• (3) Christians must separate from organized apostasy, which includes belonging to apostate denominations or associations, giving them money, speaking for them, and sponsoring them (Rev. 18:4; cf. Isa. 52:11; Jer. 50:8; 51:6, 9, 45; 2 Cor. 6:17).
  • (4) Christians must separate from disobedient Christians (2 Thess. 3:6–15; cf. Matt. 18:17; 1 Tim. 1:20; 5:22). This fourth category is unique to Fundamentalism and is known as “secondary separation,” which “is the refusal to cooperate with erring and disobedient Christians who do not adhere to primary separation and other vital doctrines” (p. 146). “Ecclesiastical separation does not really admit of ‘degrees.’ [n. 26: “Bob Jones, “Scriptural Separation: ‘First and Second Degree.’”] Separation is directed to the other person because of his deviations from Scripture in whatever ways he may express them. If the erring brother runs with the wrong crowd, separation at this point is from him as well as from the unbiblical company he is keeping. The reason for separating may well involve someone’s unscriptural involvements, but in reality this is no more ‘secondary’ than a ‘primary’ separation from apostasy” (p. 147).

Separation “is not one-size-fits-all” but includes three levels that “carry their own doctrinal and practical requirements”: (1) personal, (2) local church, and (3) organizational (p. 154).

Part 5. “The Bible and Authority” (pp. 155–94) chronicles the controversy over biblical revelation, inspiration, and inerrancy. This issue arose largely because of neo-orthodoxy’s influence.

Part 6. “Apologetics” (pp. 195–228) argues that “the new evangelical view” of apologetic methodology is “semi-rationalism or semi-biblicism” (p. 198–99) and concludes that after 50 years of Evangelicalism, its leaders “have abandoned the sense of an absolute and infallible religious authority, and today the evangelical movement is groping to find some kind of a basis or an authority to meet a rootless, non-absolutist, relativist culture on the culture’s own terms with the claims of the living and true God” (p. 195).

Part 7. “Social Involvement” (pp. 229–74) traces the history of evangelical social activism and contrasts it with “the biblical idea of social action,” which (consistent with Alva J. McClain’s form of dispensationalism) maintains “there is not presently a messianic kingdom of God in existence; there is no ‘kingdom now.’ The church is not the kingdom and cannot participate in any social proposals attributable to the kingdom, and for that reason there can be no tenable sociopolitical kingdom advancement by the church in the present age” (p. 264).

Part 8. “Doctrinal Storms” (pp. 275–308) highlights three unfortunate controversies in Evangelicalism: (1) the status of the unevangelized, (2) the destiny of the finally impenitent, and (3) the open view of God.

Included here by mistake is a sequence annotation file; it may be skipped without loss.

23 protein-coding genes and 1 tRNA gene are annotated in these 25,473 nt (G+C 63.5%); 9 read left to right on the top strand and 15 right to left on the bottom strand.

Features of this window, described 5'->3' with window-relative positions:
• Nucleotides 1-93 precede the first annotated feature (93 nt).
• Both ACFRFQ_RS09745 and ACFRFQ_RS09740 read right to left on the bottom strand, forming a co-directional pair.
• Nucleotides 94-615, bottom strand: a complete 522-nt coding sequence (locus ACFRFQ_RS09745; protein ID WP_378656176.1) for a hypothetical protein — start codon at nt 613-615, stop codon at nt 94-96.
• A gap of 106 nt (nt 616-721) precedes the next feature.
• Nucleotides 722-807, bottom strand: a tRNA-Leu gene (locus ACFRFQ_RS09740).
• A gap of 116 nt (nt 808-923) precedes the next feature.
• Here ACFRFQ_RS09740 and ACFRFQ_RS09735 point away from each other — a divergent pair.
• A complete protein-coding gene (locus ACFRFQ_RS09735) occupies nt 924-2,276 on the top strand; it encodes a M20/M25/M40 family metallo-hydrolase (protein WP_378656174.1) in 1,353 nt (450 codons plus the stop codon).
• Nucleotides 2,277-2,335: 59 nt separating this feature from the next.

These internal controversies have not caused groups to break away from the evangelical movement because division, schism, and separation are the scarlet sins in new evangelical thought. What happens is that the avant garde ideas cause internal controversy and calls then go out for more prayer, more open-mindedness, more finessing, and more effort to find some kind of tolerable middle ground. These summons may be accompanied by not-so-veiled charges of causing disorder in the body of Christ, but when the turmoil quiets down, the new element is simply absorbed into the general new evangelical movement, and life goes on in the name of Christian brotherhood. Meanwhile as the movement has become doctrinally diluted and less and less biblical there is internal debate about what an evangelical really is. In the end, no one seems to be excluded from being considered an evangelical (p. 275).

Part 9. The “Conclusion” (pp. 309–60) evaluates Evangelicalism:

The new evangelicalism has been slowly but decidedly moving toward neo-orthodoxy and beyond… .

When ultimate religious authority cannot be successfully identified, the gospel has no sure parameters. When the gospel cannot be precisely defined, what it means to be a Christian cannot be agreed upon. If the marks of a genuine Christian cannot be construed, then the question of what the Christian church is becomes moot. In liberal Protestantism the church became everyone and, in reality, was no one and thus nondescript. If everyone is a Christian, then no one is a Christian in this amorphous blob of religion. The new evangelicalism appears to be well on its way toward becoming such a conglomerate bereft of true biblical distinctives.

A movement that wants to be called evangelical and yet has to debate itself over what the genius of Christianity actually is, is putting the finishing touches on its own coffin. It seems certain that the new evangelicalism is incapable of self-correction (pp. 309, 319–20).

Following this evaluation is a critical review of Robert Webber’s The Younger Evangelicals, a timeline of major events in Evangelicalism from 1942 to 2003, and an informative annotated bibliography.

naselli.jpgAndy Naselli is currently working on a Ph.D. in Theological Studies with a concentration in New Testament Exegesis and Theology at Trinity Evangelical Divinity School, where he serves as teaching assisting to Dr. Robert Yarbrough, research assistant to Dr. D. A. Carson, and part-time Greek faculty. He earned a Ph.D. in theology from Bob Jones University (2006), an M.A. in Bible from Bob Jones University (2003), and a B.A. in Bible from Baptist College of Ministry (2002). He and his wife Jenni live on campus at Trinity in Deerfield, Illinois.